Here’s the good news for Republican gubernatorial candidate Bob Beauprez: Today is the last day of the month of August. The bad news? The last four weeks may have ended all hope he once had of being elected governor.
Beauprez has stuck his foot in his big mouth so many times that the press is now calling it a trend. For those of you scoring at home, that’s not good. Check out Mike Littwin of the Rocky Mountain News today:
The Bob Beauprez campaign is in the news again. And, as careful observers know by now, that can’t be a good thing for Bob Beauprez. In fact, it’s downright appalling.
And you don’t have to quote me on that. You can quote Beauprez himself. It’s all there in the latest Beauprez apology, which we’ll get to in a moment.
First, though, we should reminisce about the good old days. I remember a time – gee, I think it was sometime after Mexican Time – when Beauprez’s worst problem was being called Both Ways Bob.
Now, people are starting to whisper – and I mean, even Republican people – that Beauprez is on the verge of becoming No Way Bob.
It may be too soon to say his campaign is imploding. It’s not to soon for volunteers to wear a hard hat when visiting headquarters.
The latest bad news for Beauprez came yesterday, when Colorado Media Matters reported Beauprez’s ridiculous comment that 70 percent of African-American women have abortions. The comment was picked up by news outlets around the state, forcing an apology from Beauprez yesterday afternoon. As Stuart Steers of the Rocky Mountain News reports:
Congressman Bob Beauprez outraged several black elected officials this week when he said 70 percent of pregnant African-American women have abortions. Beauprez, the Republican candidate for governor, made the comments in a radio interview on KCFR’s Colorado Matters program Monday.
“I’ve seen numbers as high as 70 percent, maybe even more, in the African-American community that I think is just appalling,” Beauprez told the station during a discussion of his position on abortion.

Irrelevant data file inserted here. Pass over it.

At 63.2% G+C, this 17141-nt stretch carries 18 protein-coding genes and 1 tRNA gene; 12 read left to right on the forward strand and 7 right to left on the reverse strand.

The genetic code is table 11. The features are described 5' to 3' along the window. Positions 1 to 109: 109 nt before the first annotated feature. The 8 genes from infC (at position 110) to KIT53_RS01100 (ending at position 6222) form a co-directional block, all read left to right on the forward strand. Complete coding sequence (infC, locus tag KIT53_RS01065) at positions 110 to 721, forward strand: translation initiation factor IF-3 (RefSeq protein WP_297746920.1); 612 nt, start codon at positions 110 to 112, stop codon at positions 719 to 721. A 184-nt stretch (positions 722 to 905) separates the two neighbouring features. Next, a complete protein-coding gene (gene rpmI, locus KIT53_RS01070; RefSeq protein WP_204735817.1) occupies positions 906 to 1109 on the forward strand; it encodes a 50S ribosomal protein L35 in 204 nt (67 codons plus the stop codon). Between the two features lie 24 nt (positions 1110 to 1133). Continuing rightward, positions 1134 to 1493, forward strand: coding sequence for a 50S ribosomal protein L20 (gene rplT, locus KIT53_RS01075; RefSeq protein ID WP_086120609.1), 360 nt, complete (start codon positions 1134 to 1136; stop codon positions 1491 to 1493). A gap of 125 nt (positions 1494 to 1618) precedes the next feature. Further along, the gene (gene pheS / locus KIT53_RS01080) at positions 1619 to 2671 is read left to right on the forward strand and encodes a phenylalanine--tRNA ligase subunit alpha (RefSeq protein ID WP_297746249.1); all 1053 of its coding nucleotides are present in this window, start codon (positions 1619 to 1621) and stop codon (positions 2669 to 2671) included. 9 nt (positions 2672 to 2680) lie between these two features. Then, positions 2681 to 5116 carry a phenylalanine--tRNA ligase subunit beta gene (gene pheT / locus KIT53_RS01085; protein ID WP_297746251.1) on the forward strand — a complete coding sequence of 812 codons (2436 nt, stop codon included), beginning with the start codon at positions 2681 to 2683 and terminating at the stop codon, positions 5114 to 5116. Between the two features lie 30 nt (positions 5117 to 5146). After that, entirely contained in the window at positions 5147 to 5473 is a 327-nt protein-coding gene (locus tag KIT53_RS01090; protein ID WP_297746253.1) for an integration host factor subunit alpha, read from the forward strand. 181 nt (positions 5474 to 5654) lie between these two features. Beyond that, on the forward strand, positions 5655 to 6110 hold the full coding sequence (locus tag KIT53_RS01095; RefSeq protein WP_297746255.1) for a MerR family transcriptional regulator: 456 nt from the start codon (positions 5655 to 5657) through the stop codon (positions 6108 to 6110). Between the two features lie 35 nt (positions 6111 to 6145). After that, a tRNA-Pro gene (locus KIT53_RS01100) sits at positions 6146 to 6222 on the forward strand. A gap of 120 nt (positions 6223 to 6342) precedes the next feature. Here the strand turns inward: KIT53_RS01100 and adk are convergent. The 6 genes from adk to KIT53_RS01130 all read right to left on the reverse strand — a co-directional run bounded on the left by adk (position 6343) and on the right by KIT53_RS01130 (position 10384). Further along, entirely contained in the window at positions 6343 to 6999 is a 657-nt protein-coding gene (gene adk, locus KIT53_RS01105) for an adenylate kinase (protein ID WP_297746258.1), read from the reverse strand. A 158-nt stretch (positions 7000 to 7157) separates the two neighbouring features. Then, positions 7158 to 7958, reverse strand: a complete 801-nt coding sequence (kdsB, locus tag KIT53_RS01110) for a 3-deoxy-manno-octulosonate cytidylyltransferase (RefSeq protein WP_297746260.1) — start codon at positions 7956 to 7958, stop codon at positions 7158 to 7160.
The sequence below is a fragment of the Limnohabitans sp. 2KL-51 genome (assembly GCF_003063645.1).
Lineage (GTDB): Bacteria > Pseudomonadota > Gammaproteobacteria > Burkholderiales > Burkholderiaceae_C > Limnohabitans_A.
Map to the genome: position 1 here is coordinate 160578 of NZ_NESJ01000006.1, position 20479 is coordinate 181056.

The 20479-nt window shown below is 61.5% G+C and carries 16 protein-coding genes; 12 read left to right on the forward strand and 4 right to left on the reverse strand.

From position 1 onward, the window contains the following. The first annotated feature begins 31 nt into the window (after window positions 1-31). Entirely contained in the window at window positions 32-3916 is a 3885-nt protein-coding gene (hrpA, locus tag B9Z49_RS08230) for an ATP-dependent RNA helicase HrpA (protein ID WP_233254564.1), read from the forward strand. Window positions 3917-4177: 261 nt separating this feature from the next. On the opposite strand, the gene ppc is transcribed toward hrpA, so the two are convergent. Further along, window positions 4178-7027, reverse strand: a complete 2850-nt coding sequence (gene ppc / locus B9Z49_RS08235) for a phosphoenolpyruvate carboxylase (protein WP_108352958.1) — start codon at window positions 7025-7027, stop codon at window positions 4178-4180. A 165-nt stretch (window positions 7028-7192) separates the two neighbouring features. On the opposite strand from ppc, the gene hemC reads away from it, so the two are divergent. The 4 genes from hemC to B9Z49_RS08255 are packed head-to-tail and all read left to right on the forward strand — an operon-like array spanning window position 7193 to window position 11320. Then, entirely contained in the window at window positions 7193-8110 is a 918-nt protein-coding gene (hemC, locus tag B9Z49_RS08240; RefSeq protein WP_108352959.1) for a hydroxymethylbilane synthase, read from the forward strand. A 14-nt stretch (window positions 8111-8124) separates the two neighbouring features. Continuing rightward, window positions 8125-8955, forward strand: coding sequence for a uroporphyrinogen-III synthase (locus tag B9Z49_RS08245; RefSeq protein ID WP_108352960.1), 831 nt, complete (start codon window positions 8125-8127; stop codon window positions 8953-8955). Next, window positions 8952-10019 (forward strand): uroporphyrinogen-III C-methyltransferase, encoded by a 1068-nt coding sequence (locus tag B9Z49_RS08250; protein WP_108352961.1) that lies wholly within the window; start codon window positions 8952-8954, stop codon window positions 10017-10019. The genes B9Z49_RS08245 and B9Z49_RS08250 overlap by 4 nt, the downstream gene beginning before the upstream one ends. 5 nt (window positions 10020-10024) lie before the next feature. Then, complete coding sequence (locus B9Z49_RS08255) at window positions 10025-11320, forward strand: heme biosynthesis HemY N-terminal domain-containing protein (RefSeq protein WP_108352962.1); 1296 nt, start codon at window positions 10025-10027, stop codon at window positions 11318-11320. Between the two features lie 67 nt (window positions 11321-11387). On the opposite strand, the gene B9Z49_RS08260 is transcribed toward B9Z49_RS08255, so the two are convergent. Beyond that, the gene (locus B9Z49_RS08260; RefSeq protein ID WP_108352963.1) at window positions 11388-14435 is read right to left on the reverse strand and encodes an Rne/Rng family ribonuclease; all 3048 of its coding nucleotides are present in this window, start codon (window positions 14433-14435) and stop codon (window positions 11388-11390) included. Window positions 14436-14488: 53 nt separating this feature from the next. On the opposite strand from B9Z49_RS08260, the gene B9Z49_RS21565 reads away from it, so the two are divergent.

On Wednesday, Beauprez apologized. “I was wrong about the statistic I quoted in a recent interview,” he said in a statement. “I apologize to the African-American community and anyone else who was offended. I should have verified the statistic before repeating it.”
What is it with politicians and the line “I apologize to anyone who was offended?” Does that mean that if you weren’t offended, then he isn’t sorry?
Democratic gubernatorial candidate Bill Ritter is embarking on a “Final Four” tour this weekend. Ritter pledged early in his campaign to personally visit all 64 counties in Colorado, and he’ll visit the last four this weekend: Costilla, Crowley, Gilpin and Lake counties.
How impressive is it to visit all 64 counties? That depends on your perspective, but lets put it this way: This is the first we’ve heard of Costilla and Crowley counties.
Yesterday’s hearing on illegal immigration in Aurora drew plenty of protestors from both sides of the debate, according to Rosa Ramirez of the Rocky Mountain News.
Inside, Sen. Wayne Allard presided over a Senate Budget Committee hearing that “painted a bleak picture of the financial burden to Colorado taxpayers because of illegal immigration,” writes Myung Oak Kim of the Rocky Mountain News.